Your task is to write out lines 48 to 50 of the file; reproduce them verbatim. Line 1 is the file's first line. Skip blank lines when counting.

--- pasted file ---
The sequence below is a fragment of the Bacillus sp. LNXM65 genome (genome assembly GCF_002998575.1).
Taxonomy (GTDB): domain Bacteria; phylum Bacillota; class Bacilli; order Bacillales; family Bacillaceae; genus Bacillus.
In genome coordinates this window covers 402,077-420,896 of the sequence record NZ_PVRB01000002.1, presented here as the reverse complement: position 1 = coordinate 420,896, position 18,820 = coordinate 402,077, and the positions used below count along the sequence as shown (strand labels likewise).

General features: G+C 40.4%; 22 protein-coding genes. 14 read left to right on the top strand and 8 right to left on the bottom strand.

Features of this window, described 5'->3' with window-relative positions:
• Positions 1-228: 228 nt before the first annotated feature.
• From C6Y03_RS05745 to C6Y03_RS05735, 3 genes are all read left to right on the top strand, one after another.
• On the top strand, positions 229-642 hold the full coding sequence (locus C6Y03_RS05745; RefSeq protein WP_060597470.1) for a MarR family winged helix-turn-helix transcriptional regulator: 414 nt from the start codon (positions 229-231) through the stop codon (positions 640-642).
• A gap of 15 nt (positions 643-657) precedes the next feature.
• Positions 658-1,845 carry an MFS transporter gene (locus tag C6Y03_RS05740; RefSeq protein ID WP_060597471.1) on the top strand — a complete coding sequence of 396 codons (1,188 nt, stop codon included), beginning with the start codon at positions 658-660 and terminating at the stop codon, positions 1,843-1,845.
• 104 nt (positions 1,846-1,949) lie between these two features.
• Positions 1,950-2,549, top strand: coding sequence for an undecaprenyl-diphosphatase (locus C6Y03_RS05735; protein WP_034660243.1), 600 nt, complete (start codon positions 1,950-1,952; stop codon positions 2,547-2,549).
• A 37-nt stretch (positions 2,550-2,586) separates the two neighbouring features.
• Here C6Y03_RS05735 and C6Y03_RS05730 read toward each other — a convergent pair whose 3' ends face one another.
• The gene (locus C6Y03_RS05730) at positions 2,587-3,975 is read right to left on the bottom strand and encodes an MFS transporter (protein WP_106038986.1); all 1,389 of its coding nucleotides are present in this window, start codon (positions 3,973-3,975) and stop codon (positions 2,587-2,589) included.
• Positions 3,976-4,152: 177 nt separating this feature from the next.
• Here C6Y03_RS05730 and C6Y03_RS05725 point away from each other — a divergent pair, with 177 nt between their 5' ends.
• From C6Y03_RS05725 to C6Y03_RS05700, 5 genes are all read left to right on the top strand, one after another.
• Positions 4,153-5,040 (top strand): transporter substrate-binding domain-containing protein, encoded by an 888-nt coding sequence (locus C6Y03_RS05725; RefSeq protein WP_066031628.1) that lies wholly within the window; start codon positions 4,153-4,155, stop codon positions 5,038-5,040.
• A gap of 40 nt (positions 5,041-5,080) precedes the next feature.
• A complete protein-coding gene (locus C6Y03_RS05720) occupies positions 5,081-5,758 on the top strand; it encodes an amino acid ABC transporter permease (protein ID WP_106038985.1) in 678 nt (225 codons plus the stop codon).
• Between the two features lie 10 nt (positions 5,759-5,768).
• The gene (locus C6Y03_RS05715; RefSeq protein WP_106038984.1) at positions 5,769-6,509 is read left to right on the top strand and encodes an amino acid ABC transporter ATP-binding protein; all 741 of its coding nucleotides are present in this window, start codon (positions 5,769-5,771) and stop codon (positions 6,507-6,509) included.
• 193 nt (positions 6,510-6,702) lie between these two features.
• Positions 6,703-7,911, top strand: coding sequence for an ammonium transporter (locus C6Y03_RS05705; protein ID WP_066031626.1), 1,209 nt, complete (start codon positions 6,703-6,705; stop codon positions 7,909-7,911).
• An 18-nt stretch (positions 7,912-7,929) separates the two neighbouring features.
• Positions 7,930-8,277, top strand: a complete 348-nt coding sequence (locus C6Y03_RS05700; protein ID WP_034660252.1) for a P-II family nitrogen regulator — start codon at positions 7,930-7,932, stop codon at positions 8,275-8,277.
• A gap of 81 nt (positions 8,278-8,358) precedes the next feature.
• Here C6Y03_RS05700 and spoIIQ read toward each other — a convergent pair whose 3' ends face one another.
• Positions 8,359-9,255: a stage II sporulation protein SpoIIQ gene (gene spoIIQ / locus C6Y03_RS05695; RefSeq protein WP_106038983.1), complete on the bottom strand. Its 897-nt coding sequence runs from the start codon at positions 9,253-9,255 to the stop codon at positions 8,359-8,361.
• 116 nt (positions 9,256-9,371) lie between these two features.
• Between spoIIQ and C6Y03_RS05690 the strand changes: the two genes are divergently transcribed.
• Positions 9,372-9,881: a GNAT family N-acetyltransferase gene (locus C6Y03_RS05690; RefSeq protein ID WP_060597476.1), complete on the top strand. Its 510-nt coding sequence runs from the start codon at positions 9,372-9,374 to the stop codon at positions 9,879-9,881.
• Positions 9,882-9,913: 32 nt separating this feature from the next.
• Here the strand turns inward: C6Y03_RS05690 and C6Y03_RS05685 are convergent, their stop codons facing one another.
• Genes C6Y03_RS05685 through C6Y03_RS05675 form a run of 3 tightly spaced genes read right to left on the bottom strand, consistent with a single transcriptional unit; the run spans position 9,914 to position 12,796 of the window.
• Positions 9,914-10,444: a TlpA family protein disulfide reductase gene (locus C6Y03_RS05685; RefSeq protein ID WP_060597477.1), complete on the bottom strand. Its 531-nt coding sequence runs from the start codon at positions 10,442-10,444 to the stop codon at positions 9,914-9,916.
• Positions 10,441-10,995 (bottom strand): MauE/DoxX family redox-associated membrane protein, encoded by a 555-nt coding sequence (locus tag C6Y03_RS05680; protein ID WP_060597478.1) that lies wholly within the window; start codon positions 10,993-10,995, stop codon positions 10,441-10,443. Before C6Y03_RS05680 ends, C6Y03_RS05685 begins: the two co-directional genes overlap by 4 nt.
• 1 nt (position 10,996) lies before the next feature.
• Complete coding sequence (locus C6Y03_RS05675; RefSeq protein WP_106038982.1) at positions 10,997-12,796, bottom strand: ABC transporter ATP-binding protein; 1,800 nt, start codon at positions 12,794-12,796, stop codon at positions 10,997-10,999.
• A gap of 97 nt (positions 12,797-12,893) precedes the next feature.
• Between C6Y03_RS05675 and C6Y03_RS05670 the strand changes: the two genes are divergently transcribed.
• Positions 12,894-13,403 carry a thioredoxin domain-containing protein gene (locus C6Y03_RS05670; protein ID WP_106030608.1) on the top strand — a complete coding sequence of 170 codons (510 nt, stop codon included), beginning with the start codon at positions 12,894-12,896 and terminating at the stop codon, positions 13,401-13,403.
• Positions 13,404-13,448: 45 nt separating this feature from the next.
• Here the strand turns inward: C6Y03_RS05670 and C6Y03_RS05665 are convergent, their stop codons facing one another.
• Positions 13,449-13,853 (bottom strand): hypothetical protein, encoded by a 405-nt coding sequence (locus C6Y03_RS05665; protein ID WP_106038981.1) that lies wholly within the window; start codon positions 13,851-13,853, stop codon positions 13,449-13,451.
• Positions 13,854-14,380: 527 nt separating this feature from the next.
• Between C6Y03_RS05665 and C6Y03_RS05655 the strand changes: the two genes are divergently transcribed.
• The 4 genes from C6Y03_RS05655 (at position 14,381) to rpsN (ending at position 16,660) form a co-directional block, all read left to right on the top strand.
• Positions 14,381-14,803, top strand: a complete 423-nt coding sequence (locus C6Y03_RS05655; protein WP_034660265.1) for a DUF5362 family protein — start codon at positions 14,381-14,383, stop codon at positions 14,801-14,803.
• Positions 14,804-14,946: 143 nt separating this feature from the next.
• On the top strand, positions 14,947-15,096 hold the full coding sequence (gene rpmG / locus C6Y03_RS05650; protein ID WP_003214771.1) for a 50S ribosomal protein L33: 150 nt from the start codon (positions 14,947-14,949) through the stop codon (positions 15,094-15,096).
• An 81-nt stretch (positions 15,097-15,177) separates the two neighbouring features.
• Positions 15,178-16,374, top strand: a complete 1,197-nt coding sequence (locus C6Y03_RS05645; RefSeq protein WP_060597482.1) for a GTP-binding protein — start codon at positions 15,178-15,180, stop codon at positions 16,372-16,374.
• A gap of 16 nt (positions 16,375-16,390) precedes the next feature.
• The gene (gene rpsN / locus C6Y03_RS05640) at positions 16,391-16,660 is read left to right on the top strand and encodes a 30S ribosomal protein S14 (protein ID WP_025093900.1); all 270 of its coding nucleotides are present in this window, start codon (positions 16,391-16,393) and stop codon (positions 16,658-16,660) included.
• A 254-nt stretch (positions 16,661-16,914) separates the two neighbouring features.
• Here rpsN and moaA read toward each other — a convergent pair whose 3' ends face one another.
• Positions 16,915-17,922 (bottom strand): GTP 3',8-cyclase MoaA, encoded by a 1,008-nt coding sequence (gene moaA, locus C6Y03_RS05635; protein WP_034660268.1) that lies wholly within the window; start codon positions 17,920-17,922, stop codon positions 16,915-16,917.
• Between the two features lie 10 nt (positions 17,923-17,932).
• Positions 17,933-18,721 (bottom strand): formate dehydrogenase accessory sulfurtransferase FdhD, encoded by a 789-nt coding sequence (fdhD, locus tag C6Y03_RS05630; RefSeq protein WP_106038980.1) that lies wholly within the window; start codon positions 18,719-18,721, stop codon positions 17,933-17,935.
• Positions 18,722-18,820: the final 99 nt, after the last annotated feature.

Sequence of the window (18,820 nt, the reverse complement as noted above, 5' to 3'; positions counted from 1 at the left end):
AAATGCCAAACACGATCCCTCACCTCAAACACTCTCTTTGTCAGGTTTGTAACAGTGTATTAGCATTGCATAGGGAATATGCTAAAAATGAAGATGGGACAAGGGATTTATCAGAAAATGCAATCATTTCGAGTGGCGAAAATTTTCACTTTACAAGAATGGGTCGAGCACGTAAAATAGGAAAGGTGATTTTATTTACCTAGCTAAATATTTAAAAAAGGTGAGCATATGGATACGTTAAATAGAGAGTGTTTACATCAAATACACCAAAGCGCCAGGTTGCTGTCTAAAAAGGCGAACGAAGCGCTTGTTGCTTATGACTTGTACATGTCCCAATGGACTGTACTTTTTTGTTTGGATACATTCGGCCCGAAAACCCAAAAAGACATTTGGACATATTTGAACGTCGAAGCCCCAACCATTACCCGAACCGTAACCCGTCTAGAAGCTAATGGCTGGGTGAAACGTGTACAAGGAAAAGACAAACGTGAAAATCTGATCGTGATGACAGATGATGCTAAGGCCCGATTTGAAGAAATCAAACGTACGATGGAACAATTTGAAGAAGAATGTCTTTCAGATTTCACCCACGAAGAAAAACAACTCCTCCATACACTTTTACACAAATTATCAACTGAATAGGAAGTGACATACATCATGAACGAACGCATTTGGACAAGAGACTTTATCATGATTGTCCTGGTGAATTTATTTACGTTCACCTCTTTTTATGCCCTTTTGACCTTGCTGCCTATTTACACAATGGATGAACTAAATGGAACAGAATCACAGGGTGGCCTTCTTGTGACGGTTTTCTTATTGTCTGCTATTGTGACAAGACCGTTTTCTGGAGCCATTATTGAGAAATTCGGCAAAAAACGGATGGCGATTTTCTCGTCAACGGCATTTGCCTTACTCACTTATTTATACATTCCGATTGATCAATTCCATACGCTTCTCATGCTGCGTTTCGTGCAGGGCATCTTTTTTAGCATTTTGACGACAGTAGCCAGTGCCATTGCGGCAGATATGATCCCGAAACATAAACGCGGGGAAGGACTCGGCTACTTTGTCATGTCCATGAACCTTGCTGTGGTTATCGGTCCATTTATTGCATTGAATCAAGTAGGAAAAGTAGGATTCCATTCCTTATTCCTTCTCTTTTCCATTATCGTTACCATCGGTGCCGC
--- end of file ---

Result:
• Between C6Y03_RS05665 and C6Y03_RS05655 the strand changes: the two genes are divergently transcribed.
• The 4 genes from C6Y03_RS05655 (at position 14,381) to rpsN (ending at position 16,660) form a co-directional block, all read left to right on the top strand.
• Positions 14,381-14,803, top strand: a complete 423-nt coding sequence (locus C6Y03_RS05655; protein WP_034660265.1) for a DUF5362 family protein — start codon at positions 14,381-14,383, stop codon at positions 14,801-14,803.